Click the link below to read a sample of Beneath a Buried House:

Monday, June 08, 2015

Too Much Time on My Hands

Kathi and I often have lunch in a park that’s located in an area, which is not far from where we work. One day during the May monsoon of 2015, a curious break in the precipitation occurred during one of these luncheon interludes, which offered a short opportunity that the birds and squirrels quickly took advantage of.

Feeling sorry for the critters, Kathi threw out a few scraps of bread. Typically, the birds battle it out for precedence over the handout. However, on this occasion, in the midst of the ornithological onslaught, a squirrel fought its way in and grabbed a tidbit of the soggy bread. The squirrel immediately jumped onto a wooden pole just in front of the car, where he began to eat his procured morsel, as if, in order to honor his benefactors, he chose to dine with us within the bird battlefield, rather than retreating to higher ground.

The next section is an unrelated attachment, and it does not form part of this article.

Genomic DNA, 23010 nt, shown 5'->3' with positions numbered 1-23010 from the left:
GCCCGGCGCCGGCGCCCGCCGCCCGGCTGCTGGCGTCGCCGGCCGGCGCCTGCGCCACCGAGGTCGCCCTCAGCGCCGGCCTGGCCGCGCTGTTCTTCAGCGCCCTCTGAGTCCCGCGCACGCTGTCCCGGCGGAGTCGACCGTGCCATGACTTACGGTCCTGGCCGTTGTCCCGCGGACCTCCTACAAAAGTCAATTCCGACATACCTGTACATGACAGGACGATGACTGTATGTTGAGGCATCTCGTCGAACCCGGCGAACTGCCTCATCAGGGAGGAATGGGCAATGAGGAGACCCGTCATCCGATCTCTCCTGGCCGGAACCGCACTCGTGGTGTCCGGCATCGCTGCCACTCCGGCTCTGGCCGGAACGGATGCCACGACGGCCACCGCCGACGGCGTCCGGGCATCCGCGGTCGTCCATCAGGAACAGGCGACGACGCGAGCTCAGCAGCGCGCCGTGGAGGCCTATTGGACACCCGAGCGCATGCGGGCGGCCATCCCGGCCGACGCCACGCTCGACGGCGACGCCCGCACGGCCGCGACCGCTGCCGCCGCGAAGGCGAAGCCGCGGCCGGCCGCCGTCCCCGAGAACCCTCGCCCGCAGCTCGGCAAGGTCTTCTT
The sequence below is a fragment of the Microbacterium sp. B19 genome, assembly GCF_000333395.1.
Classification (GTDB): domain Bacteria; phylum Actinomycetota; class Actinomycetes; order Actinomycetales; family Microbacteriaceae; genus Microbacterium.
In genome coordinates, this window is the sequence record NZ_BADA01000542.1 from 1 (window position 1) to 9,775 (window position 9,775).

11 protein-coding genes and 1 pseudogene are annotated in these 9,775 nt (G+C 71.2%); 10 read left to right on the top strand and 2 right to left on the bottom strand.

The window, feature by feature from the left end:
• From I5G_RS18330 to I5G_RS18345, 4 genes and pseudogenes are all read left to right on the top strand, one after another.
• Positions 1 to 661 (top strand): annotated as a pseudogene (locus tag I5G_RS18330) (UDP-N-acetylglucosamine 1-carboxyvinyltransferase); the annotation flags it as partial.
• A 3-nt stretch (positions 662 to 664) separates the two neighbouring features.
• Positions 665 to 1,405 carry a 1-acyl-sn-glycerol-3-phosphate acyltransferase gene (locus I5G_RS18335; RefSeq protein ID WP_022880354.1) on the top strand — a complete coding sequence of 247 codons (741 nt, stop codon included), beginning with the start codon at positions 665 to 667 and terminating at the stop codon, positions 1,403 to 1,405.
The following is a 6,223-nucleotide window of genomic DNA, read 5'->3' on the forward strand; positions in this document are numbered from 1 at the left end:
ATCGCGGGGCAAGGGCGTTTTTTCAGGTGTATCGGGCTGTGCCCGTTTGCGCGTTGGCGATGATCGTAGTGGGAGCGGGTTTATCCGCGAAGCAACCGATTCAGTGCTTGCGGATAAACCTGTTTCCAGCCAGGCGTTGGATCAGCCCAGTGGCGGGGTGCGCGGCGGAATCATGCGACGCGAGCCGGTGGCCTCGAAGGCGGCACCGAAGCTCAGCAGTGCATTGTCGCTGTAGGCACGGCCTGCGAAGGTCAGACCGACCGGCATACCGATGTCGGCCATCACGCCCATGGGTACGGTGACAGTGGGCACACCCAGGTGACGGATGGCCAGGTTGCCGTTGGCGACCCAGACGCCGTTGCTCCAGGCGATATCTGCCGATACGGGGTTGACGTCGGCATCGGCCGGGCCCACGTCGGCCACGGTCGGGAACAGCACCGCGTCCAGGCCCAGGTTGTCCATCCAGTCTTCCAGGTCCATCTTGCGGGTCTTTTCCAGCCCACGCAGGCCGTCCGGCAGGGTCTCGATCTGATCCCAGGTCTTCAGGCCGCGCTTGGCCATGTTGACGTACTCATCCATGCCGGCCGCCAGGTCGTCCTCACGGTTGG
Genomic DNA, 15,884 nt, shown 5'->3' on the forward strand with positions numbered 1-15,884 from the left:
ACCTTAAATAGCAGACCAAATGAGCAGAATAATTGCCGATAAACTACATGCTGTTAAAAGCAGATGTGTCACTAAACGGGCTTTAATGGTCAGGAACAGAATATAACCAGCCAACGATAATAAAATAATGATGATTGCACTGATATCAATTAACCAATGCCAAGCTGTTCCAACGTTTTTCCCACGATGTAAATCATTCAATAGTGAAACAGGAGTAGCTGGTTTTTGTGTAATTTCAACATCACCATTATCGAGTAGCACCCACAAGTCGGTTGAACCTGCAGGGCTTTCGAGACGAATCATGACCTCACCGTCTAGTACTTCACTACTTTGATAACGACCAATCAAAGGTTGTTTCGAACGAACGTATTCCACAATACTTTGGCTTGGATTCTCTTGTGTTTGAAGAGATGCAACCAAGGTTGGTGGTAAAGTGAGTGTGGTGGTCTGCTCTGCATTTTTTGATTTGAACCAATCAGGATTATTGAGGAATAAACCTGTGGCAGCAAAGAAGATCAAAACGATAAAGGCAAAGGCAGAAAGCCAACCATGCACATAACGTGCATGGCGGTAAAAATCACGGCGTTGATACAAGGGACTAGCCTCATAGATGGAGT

Afterward, the weekend, now seemingly cemented in routine, came and went rather quickly. Sunday afternoon, after church, and after staring through the window at the steady rain, I step into the office to get a bit of writing done. However, as often is the case, my mind refuses to cooperate, and my hopes of diving into the world of Detective Elliot are dashed. I begin to go bonkers. I’m the type of person, who has to have something to do; all the time. This can be a good thing, but it hardly ever seems that way. I should envy those people who enjoy sitting on the couch for hours completely submersed in some television program, but I don’t. I cannot even begin to understand it. Even the thought of it drives me up the wall. But nothing else comes to mind, so I decide to give it a try.